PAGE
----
In this final installment of Your Website Sucks, we’re rapping about WordPress plugins. By now, you’ve read about Three Reasons Your Website Sucks (and one simple fix), some awesome premium WordPress themes and the power that CSS brings to a WordPress-powered website (thanks to Jason Nelson of Visual Adventures Web Design, WordPress-powered site specialists).
A WordPress plugin is simply an add-on for any self-hosted WordPress installation. Like plugins for Firefox. They are the Legos of WordPress, adding virtually limitless functionality to a simple WordPress-powered website or blog. Today’s post will list the ones that I find critical for my own installations and I’d love it if my readers added their own must-haves in the Comments section below.
If you’re not running the THESIS theme, you’re going to need a kickass SEO plugin. I was turned on to SEO Nova by @Trypnotik, who had previously turned me on to the Headspace plugin to meet my SEO needs. SEO Nova goes beyond both Headspace and the popular All-in-One SEO Pack plugin by leaps and bounds. You can code the page title, description and meta keywords, but you can also specifically code each post and page of your site to varied index/follow settings. Oh. My. Gawd. It has a savvy master control panel to set some universal settings site-wide as well. Visit the SEO Nova site and grab a look-see. This site and RedheadedFury.com both run SEO Nova.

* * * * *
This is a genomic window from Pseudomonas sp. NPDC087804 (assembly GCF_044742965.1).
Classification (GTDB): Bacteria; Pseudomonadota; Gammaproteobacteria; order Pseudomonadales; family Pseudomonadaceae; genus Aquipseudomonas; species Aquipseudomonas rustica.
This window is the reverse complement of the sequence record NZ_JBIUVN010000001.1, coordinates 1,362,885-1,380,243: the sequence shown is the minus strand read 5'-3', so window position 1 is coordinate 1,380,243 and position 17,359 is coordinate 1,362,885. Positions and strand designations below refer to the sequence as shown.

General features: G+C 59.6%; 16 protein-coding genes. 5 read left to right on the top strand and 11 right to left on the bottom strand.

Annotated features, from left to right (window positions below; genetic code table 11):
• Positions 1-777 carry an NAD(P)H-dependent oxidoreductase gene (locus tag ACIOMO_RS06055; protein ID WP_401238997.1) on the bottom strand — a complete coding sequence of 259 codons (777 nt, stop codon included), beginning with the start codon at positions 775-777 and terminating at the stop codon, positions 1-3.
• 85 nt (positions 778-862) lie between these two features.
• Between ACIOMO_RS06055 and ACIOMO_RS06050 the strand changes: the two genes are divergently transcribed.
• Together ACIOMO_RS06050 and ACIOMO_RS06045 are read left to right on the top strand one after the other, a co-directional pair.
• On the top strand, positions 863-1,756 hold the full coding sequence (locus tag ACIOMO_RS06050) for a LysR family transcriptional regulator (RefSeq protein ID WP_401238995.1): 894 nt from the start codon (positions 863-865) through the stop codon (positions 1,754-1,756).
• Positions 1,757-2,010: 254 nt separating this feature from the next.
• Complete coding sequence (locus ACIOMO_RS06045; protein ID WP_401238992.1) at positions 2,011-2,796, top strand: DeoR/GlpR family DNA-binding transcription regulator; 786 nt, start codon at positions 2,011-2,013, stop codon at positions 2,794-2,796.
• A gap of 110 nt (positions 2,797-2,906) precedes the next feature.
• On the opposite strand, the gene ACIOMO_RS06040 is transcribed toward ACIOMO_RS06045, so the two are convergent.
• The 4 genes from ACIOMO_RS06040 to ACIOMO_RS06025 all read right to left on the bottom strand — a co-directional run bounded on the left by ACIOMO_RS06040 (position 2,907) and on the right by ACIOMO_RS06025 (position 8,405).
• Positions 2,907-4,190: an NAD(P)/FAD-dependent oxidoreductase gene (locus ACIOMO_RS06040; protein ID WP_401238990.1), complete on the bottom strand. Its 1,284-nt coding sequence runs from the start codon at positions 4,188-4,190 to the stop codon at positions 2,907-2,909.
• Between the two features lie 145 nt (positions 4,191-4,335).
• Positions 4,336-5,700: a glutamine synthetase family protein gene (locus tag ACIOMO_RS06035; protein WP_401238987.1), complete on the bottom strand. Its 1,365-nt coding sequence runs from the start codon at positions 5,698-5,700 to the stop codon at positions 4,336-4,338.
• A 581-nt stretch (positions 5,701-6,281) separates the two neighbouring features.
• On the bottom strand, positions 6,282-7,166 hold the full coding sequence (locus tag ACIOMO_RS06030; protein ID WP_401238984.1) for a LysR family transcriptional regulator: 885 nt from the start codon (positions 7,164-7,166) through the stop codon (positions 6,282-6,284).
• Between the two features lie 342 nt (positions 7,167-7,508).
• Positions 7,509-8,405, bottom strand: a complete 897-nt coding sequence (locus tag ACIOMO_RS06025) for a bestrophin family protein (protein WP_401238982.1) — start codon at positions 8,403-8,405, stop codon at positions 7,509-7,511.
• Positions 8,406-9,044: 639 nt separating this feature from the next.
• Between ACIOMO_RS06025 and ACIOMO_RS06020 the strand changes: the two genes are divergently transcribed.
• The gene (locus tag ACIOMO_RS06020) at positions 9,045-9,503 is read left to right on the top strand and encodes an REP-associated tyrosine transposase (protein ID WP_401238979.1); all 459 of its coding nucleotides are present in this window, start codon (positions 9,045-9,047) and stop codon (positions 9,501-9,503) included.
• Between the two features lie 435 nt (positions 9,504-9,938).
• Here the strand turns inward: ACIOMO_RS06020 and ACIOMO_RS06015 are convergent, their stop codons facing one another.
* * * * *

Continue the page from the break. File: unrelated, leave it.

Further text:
Every blog or website should have a social bookmarking application. My choice is SocioFluid. Simply stated, I like the rollover/grow-shrink effect that catches a reader’s eye. You can custom select which social bookmarking sites show up in the bookmarking bar as well as set the size of the icons and designate whether they appear at the top of a post or bottom.
Wanna encourage visitors to connect with you on your other social networking sites like Twitter, LinkedIn and Facebook? I use SocialHomes. Pick your sites, enter your site-specific information, drop it in a widgetized sidebar and you’re good to go.
Akismet Spam Control
Spam blog comments suck serious nuts and Akismet controls them (albeit, sometimes too well) with ease. Akismet is already installed on every self-hosted WordPress blog – you just need to activate it with a WordPress API key.
Google Analytics for WordPress
If you’re not running Google Analytics as a component of your site’s metrics, for the love of God, why not? It’s the Google Monster, granted, but it’s pretty damn savvy for tracking your traffic, sources and helping you determine ways to generate revenue from your site through AdWords and AdSense. Google Analytics for WordPress is a simple plugin that requires the cutting and pasting of a tracking code and BAM! You’re off and running.